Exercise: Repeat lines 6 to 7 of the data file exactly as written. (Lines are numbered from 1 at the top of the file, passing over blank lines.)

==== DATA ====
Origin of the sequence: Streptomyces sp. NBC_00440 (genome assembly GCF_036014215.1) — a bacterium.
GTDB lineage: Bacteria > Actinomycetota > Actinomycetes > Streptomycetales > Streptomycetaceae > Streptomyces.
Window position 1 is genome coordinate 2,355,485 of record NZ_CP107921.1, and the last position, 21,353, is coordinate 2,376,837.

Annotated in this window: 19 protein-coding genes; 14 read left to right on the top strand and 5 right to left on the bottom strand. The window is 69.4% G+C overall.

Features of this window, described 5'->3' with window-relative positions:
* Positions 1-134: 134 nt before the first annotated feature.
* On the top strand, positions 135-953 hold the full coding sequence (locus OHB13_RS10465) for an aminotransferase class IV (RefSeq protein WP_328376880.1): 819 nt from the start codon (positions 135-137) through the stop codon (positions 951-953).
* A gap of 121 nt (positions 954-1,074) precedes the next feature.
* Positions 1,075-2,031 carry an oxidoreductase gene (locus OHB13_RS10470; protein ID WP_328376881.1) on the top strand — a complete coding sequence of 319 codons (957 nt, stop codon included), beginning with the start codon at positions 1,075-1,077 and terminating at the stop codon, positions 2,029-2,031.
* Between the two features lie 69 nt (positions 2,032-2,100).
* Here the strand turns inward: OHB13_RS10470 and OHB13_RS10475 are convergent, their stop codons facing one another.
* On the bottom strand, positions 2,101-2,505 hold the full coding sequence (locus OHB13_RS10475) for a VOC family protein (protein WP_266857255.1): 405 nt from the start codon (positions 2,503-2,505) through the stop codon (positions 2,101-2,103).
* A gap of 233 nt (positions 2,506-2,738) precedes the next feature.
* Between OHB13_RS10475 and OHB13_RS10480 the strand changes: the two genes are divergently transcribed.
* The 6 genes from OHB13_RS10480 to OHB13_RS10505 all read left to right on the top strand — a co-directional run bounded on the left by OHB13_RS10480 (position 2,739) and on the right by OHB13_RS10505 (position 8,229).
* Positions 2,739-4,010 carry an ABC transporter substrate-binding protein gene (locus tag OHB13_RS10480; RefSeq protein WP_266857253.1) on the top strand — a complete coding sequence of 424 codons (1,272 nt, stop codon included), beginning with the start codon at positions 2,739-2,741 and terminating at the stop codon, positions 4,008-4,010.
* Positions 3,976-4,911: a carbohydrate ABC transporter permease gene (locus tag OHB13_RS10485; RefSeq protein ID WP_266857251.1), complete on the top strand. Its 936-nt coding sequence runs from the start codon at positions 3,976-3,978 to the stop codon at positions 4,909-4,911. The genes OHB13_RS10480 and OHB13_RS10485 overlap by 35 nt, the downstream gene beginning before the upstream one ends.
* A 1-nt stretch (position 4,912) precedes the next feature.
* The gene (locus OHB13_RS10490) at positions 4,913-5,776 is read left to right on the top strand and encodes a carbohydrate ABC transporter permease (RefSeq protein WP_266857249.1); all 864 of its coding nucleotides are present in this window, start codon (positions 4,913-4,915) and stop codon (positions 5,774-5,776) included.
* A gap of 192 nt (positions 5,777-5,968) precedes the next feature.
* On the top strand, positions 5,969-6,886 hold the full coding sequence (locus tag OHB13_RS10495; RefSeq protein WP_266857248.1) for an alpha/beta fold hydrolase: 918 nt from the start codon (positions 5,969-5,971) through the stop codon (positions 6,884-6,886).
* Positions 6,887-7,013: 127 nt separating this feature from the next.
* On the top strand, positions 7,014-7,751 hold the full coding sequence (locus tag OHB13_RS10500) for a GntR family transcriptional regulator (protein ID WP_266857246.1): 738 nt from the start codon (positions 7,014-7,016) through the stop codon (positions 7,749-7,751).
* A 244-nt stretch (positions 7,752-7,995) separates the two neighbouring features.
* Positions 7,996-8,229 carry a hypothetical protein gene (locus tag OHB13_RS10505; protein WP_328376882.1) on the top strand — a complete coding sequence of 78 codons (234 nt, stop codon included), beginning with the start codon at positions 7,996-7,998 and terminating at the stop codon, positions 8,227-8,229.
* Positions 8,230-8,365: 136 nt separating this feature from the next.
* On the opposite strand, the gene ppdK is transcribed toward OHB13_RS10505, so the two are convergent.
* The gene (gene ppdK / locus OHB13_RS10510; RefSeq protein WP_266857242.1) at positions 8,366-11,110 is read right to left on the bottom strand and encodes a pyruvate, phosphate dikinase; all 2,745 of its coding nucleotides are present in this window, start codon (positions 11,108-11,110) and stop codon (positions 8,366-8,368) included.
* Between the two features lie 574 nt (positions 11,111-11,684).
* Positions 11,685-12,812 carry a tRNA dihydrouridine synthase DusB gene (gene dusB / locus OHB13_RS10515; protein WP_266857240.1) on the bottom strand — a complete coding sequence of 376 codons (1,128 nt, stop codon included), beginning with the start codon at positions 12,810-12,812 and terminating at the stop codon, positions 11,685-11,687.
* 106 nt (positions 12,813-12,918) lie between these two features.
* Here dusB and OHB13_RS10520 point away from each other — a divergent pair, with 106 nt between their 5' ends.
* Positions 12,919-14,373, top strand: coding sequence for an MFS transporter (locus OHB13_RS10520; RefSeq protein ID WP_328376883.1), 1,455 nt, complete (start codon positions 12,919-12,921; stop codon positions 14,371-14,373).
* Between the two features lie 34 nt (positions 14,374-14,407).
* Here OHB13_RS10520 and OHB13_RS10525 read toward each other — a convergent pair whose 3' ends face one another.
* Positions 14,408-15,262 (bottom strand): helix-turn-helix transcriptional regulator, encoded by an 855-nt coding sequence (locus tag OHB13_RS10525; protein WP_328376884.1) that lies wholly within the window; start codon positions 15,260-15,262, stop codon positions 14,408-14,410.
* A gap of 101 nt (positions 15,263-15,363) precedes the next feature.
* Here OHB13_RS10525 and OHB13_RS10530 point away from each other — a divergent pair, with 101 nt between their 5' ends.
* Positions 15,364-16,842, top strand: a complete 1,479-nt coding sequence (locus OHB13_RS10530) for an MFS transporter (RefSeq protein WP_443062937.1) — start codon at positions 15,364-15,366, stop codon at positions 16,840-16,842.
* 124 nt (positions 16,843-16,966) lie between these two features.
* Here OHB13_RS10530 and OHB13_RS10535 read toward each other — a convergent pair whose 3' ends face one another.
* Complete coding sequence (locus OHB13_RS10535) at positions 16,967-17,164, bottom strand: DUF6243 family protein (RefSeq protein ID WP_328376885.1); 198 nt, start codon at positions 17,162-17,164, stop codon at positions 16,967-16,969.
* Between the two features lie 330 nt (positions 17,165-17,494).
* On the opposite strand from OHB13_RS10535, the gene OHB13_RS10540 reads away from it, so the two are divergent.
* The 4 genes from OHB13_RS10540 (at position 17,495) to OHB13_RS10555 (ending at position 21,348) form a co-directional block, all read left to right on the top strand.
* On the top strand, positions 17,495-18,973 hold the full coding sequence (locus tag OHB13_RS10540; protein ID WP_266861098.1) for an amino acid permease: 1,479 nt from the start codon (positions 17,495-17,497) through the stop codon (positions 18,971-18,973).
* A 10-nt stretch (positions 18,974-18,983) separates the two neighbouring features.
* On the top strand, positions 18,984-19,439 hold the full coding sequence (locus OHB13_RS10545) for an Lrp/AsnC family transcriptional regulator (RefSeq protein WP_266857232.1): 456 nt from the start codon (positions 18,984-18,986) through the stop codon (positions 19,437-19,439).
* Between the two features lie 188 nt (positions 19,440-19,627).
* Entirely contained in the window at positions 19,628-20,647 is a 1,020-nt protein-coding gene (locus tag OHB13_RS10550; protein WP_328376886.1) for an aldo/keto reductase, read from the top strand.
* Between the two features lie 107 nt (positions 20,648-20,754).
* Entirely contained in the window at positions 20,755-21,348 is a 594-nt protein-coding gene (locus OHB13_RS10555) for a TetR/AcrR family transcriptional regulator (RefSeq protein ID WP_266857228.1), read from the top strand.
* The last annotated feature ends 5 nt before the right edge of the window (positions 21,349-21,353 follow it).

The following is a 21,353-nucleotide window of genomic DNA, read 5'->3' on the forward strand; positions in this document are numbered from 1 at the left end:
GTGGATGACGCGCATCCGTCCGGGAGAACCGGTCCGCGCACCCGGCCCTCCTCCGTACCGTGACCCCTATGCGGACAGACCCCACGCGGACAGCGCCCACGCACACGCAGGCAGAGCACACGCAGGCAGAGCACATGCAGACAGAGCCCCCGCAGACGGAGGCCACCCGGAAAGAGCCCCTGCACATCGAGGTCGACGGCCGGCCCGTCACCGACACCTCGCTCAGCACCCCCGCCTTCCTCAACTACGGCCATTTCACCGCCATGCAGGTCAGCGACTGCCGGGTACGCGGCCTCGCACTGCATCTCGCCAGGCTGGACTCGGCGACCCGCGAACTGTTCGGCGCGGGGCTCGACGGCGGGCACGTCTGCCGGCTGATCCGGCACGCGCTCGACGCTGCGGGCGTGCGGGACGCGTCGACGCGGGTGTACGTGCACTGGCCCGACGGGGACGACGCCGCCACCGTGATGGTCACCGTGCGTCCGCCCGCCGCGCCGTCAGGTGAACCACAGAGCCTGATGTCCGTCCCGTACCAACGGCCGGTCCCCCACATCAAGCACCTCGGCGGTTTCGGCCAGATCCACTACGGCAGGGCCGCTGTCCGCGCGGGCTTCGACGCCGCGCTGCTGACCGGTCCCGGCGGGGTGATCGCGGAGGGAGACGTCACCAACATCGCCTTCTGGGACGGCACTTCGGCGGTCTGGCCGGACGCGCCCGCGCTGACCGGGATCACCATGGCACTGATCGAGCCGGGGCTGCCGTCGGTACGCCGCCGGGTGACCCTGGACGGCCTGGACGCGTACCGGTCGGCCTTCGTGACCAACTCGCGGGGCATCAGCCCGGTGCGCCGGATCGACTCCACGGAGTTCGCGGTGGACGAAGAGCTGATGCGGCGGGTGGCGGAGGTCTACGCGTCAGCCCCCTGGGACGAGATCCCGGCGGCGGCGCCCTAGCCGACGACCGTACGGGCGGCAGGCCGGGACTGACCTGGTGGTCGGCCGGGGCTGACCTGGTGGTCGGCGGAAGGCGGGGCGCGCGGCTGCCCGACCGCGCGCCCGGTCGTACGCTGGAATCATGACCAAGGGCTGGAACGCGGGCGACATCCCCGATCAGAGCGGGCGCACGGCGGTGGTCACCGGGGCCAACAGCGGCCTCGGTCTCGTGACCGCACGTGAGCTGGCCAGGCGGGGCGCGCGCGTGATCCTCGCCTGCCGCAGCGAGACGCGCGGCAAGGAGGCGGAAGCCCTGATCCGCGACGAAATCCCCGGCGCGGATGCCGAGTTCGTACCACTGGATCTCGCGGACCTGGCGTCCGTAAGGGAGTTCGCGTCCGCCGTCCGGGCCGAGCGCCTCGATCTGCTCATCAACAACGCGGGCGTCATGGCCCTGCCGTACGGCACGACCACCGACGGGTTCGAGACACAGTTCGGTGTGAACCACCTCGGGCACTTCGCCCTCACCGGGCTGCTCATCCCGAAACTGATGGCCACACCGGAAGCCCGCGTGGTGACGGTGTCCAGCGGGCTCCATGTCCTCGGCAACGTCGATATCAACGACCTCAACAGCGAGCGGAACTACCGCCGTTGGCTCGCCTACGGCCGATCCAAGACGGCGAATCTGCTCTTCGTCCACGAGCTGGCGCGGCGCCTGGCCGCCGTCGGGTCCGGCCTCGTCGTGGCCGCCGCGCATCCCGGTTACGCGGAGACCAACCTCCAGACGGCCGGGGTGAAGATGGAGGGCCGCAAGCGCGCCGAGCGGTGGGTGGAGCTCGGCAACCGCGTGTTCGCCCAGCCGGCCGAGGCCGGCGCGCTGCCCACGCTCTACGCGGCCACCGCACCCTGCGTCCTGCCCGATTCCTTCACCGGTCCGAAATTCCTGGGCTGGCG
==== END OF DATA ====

* Positions 1-134: 134 nt before the first annotated feature.
* On the top strand, positions 135-953 hold the full coding sequence (locus OHB13_RS10465) for an aminotransferase class IV (RefSeq protein WP_328376880.1): 819 nt from the start codon (positions 135-137) through the stop codon (positions 951-953).